Possible Side Effects

Augusten Burroughs

Why I looked at this book

In The People's Economics I discuss the economic concept of utility, and how it relates to happiness, and indeed whether happiness is all it's cracked up to be. So when I saw this Oatmeal comic I decided I needed to investigate further. This led me to the works of Augusten Burroughs. In particular to Running with scissors, but when I went to the library to look for that, I found Possible Side Effects instead.

I'd note though that the blurb for this book says it is approved for consumption by those seeking pleasure, escape, amusement, enlightenment, or general distraction., which looks like for those pursuing happiness. This seems to contradict the trail that led me to this book. Maybe this contradiction will be resolved when I read it.

First impressions

From reading the sample the book promises to be entertaining. The first two chapters are about losing a tooth at 8 years old (and a dreadful fear of the tooth fairy) and a nose bleed. I'm not sure whether the title implies a general medical theme for the book, I'll have to see.

Of course from a short sample it's impossible to tell whether it contributes anything to understanding the philosophy of happiness, but I can certainly tell that it worth continuing to read the book.

Main review

I don't think that the blurb on the back cover one of this book is meant to be taken seriously, but I'd note that it says that less than 1% of readers reported narcolepsy. I have to report that although with some books I find myself dozing off after a few pages, that wasn't a problem here. I felt, however, that I couldn't read too much as once as I found myself getting too 'weirded out'. For instance the young Augustus wanted a puppy, and threatened to kill himself if he didn't get one. No puppy was forthcoming so he simulates suicide, with tomato sauce everywhere (after which he got the puppy). You can't read too many stories like that at a time. I'd note that although the book doesn't have a medical theme throughout, quite a few of the chapters are about either health issues or puppies (or both)

But the reason I read this book was to see whether it expanded on Matthew Inman's Oatmeal comic and it's ideas about unhappiness. I know that the basis `Everything's got a moral, if only you can find it.' isn't necessarily the best way to analyse a book, but I came to this book to see what it said about happiness, so that's what I'll look at here. Now Inman says that if you work for 12 hours at a time on something, it's not because it makes you 'happy', but because it is fulfilling. But this seems to be describing 'flow', a state that many people would aim for. I hoped that this book would provide more insights into happiness vs fulfilment. Burroughs seems to say that life throws stuff at you, and you have to make the best of it. This, however, seems to be to be the British 'Stiff Upper Lip' principle, and I'm not sure that is supposed to be the message we get, although it may be trying to get away from the American attempt to be ultra-positive about everything.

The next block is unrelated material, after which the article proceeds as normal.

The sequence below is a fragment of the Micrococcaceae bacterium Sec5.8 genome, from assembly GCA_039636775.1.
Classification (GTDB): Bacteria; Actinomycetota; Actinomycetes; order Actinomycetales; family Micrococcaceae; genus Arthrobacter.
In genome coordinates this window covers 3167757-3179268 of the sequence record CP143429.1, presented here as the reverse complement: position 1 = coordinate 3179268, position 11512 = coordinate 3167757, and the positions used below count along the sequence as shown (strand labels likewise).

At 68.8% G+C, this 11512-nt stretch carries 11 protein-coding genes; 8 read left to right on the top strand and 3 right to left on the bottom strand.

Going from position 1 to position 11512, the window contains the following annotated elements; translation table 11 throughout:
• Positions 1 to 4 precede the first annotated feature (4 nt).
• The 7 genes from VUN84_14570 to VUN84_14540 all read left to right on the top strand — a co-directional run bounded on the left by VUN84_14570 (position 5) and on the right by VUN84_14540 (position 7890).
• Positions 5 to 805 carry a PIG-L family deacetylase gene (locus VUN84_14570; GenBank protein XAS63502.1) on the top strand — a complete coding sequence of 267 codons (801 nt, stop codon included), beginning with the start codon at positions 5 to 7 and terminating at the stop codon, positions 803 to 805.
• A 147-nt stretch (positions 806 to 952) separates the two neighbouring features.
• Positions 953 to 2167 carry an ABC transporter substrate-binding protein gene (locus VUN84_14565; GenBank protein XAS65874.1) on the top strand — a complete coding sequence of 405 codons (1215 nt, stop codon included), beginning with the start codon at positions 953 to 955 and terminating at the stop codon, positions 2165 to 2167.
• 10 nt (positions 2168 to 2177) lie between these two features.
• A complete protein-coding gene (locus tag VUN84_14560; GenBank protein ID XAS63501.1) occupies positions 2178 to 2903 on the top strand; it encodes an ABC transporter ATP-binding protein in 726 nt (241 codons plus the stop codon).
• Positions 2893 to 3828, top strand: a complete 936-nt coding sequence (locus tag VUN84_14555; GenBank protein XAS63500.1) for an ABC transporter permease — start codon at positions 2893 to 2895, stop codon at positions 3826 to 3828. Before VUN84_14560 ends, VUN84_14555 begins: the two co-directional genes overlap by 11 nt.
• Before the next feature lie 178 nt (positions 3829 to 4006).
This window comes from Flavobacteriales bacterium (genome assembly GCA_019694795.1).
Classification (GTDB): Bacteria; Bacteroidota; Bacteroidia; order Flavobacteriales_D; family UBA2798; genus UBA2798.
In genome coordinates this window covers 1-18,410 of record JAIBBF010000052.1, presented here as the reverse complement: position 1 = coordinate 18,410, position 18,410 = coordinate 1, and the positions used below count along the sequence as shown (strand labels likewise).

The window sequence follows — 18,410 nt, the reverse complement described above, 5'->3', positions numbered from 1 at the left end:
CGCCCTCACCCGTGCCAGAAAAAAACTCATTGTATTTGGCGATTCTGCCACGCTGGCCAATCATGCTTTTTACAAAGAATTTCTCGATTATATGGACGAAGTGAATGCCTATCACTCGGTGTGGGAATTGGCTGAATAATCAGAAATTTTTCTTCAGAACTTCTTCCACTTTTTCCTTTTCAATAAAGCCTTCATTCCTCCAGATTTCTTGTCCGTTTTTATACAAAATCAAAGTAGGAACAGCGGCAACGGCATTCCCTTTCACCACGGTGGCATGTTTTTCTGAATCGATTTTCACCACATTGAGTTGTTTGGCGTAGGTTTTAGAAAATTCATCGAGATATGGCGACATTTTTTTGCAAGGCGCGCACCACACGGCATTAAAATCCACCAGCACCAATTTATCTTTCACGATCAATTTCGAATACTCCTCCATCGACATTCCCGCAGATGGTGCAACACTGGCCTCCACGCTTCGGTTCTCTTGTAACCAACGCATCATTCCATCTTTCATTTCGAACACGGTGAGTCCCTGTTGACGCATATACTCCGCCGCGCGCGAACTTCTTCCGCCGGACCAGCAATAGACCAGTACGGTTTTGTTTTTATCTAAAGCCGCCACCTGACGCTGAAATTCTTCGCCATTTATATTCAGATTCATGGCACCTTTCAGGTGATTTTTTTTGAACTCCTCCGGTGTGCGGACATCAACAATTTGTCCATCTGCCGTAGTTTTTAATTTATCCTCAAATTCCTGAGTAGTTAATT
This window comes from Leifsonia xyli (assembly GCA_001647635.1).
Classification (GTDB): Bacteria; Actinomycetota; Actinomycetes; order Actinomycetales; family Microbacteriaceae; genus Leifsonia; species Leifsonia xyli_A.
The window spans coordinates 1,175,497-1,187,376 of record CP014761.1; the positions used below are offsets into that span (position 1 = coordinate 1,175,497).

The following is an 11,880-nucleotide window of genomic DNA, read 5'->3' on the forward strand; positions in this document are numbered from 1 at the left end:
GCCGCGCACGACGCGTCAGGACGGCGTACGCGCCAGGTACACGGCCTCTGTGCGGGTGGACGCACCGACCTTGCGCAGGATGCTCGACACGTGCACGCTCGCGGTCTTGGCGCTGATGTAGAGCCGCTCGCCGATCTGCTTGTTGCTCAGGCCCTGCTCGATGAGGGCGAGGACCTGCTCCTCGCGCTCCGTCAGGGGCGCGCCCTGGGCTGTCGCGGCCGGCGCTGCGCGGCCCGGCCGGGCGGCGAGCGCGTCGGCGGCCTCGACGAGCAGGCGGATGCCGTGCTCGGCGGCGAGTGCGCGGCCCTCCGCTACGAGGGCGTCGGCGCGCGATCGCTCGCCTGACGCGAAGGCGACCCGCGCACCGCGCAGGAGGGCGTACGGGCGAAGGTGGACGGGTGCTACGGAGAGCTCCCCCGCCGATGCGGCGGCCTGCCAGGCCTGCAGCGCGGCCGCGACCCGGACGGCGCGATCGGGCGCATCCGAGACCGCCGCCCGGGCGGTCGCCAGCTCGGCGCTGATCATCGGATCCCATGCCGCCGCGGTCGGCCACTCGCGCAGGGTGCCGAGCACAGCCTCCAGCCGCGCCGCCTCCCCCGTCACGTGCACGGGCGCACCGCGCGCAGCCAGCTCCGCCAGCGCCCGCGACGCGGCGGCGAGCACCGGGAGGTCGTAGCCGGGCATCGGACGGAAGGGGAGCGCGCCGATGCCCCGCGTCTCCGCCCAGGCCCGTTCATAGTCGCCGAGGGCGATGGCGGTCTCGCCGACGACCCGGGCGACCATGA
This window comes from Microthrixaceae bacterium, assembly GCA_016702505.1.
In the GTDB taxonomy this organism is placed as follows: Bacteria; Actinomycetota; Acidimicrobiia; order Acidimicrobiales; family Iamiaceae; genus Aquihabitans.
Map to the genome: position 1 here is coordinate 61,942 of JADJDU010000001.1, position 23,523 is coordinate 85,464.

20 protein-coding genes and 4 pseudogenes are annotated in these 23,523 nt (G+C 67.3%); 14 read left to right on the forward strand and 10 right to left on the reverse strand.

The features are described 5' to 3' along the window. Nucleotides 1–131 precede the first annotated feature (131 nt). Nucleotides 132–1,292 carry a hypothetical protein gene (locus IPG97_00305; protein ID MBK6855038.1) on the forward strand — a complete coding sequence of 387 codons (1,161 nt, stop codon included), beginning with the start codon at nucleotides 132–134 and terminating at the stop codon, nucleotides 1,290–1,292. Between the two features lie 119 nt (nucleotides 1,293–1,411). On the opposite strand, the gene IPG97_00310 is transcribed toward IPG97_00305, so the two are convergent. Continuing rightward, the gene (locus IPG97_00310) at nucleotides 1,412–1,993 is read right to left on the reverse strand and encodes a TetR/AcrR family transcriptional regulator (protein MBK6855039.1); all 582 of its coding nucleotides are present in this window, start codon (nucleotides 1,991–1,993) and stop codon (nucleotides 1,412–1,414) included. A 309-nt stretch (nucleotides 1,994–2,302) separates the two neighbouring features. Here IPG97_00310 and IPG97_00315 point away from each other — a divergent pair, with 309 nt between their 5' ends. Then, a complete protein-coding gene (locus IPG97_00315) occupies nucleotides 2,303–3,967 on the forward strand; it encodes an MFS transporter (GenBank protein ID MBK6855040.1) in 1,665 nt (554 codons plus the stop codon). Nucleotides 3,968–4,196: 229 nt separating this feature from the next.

It's tempting to see a 'before and after' message in some of what Burroughs writes. Left to himself he would stay at home and be lazy, but sometimes he is persuaded to go off on holiday, and realises he needed it. After he is made to do vigorous exercise as part of a health checkup,he realises he feels strangely energised and healthy. And at when he's at the depth of depression he finds that writing helps him to feel better. But I don't think that 'before and after' is the message we're supposed to take away either.

In summary, I don't think I should have been looking for a moral to this book, but I'll probably go on looking in Burrough's other books - they certainly promise to be an entertaining (if somewhat weird) experience.
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In 1930, John Maynard Keynes wrote Economic Possibilities for our Grandchildren, predicting an age of leisure in a couple of generations. Why aren't we there yet? That's just one of the questions asked in
The People's Economics